Mobile Internet subscription sustained its growth trajectory to hit 157.67 million in April 2023, despite the country’s broadband penetration slowing to 48.14 per cent.
In April, the country lost 674,862 broadband subscriptions, leaving a dent in its broadband penetration aspiration for 2023. This is the second month that broadband penetration is falling after hitting an all-time high of 48.49 per cent in February of 2023, following a consistent rise from 42.24 per cent as of March 2022.
According to data from the Nigerian Communications Commission, the total number of mobile subscriptions also fell to 223.34 million after hitting 226.84 million in February 2023. Teledensity, the number of active telephone connections per one hundred (100) inhabitants living within an area, also declined to 117.17 per cent.
Despite a general decline in the sector, mobile Internet subscriptions remained resolute, hitting an all-time high of 157.67 million, cementing its place as the Internet gateway for many Nigerians.
According to GSMA, Nigerians access the Internet through their phones and are growing reliant on the Internet.
In its ‘The Mobile Economy Sub-Saharan Africa 2022’ report, the association said, “As the primary way most people access the internet in Sub-Saharan Africa, mobile is driving digital inclusion.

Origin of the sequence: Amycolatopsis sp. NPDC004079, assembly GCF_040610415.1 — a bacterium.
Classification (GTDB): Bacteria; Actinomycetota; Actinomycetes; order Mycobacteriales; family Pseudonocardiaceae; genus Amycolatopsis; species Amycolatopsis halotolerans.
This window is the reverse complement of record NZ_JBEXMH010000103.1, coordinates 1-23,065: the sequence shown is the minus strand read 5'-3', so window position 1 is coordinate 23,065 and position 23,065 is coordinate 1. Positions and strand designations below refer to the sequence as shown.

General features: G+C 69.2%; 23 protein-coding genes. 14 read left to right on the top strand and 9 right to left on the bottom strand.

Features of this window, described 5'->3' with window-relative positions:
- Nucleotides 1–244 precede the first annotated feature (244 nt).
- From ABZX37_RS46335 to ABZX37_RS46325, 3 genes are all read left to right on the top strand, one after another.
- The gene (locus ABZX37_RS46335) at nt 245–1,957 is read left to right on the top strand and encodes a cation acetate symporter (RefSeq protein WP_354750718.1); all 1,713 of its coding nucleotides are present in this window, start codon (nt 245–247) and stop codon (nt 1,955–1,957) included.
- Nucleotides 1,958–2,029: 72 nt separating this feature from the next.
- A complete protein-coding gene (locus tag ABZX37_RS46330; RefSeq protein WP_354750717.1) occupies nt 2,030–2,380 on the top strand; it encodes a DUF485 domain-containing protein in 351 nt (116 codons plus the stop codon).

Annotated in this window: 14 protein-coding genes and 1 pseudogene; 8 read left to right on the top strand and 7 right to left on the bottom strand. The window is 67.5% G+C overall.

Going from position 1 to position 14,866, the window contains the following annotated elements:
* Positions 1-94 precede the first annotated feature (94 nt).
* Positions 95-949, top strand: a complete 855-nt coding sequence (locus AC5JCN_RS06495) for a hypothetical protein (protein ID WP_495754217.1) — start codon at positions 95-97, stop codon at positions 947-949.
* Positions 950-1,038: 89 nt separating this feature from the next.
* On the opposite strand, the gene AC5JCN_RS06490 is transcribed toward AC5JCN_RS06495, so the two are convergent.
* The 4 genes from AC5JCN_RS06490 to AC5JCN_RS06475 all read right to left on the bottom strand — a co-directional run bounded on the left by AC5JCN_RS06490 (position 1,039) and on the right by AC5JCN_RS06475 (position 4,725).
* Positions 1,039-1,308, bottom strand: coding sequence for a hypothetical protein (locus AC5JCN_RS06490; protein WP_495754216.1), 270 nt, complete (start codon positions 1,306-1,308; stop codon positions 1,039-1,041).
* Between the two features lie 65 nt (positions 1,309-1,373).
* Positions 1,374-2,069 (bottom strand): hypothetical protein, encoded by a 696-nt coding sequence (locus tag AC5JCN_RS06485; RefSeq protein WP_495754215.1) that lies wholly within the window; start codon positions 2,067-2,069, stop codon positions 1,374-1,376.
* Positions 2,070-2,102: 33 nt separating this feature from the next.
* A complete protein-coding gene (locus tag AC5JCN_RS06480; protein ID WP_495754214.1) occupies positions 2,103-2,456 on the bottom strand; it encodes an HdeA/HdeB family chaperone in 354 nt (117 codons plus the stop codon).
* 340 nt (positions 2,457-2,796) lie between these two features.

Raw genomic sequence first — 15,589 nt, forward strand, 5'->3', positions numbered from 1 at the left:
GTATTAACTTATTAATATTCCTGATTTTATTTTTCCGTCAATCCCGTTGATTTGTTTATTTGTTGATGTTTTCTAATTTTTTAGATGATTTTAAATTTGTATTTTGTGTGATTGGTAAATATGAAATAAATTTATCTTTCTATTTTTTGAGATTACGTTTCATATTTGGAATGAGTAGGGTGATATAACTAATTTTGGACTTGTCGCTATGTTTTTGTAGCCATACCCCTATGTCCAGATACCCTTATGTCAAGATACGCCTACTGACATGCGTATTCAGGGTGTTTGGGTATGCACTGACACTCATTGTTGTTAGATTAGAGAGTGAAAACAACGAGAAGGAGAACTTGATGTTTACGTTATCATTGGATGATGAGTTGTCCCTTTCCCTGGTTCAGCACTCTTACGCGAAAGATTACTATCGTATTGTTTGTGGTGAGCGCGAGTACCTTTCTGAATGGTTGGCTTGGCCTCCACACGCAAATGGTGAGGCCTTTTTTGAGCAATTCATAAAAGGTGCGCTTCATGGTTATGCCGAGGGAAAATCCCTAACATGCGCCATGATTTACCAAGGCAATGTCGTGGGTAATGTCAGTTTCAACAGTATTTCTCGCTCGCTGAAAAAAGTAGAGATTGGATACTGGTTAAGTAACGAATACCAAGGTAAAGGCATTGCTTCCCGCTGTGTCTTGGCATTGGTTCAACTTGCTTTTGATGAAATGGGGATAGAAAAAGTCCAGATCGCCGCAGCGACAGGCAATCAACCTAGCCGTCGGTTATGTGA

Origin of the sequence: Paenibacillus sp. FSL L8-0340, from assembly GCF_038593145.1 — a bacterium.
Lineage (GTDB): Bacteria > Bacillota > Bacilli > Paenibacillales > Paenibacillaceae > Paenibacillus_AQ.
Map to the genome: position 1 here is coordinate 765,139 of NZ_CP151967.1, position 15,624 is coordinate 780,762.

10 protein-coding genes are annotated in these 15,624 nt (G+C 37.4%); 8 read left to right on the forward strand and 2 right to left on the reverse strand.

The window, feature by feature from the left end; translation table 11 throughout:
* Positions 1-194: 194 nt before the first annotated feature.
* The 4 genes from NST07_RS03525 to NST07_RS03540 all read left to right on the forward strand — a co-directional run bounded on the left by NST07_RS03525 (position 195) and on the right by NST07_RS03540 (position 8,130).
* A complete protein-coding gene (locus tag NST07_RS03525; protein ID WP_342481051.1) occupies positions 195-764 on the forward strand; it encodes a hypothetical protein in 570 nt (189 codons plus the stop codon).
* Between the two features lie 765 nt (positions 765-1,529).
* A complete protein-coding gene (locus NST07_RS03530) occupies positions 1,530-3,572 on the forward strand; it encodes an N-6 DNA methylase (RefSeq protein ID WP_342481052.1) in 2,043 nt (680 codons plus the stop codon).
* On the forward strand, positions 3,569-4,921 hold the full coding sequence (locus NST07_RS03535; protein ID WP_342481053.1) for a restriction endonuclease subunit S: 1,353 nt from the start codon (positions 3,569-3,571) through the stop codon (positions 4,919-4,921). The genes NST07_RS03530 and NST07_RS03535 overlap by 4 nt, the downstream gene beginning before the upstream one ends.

“This delivers significant economic benefits, reduces poverty, and transforms lives by providing people with access to a range of life-enhancing services.
“By the end of 2021, around 40 per cent of the adult population in Sub-Saharan Africa subscribed to mobile internet services. Although this figure is a marked increase from the 35 per cent at the start of the pandemic, it still lags behind the global average of 70 per cent by a considerable margin.”
Despite the fall in broadband penetration, it is expected that Nigeria will hit its 50 per cent target for 2023. The recent decline in broadband penetration coincides with a cash crunch that made telecom services temporarily unavailable to some individuals.
In its first quarter report, MTN Nigeria noted, “The limited availability of the new notes resulted in cash shortages, which impacted our customers’ ability to recharge through physical airtime vouchers (affecting mostly customers who did not have access to digital recharge channels) and over-the-counter (OTC) transactions within our MoMo agent network.”
In the ‘Nigerian National Broadband Plan (2020 – 2025)’ policy document, the government defined broadband as a high-speed Internet connection. It stated that broadband penetration is measured by the number of broadband subscribers per 100 inhabitants.
It noted that increasing Internet penetration would help increase jobs and reduce of poverty. Commenting on its target, it said, “50 per cent of eligible individuals with provision for physically challenged, for 2023.
“Rapid rollout of broadband services will address various socio-economic challenges faced by the country, including the need to grow its economy, create jobs, rapidly expand the tax base, and improve digital literacy and educational standards.”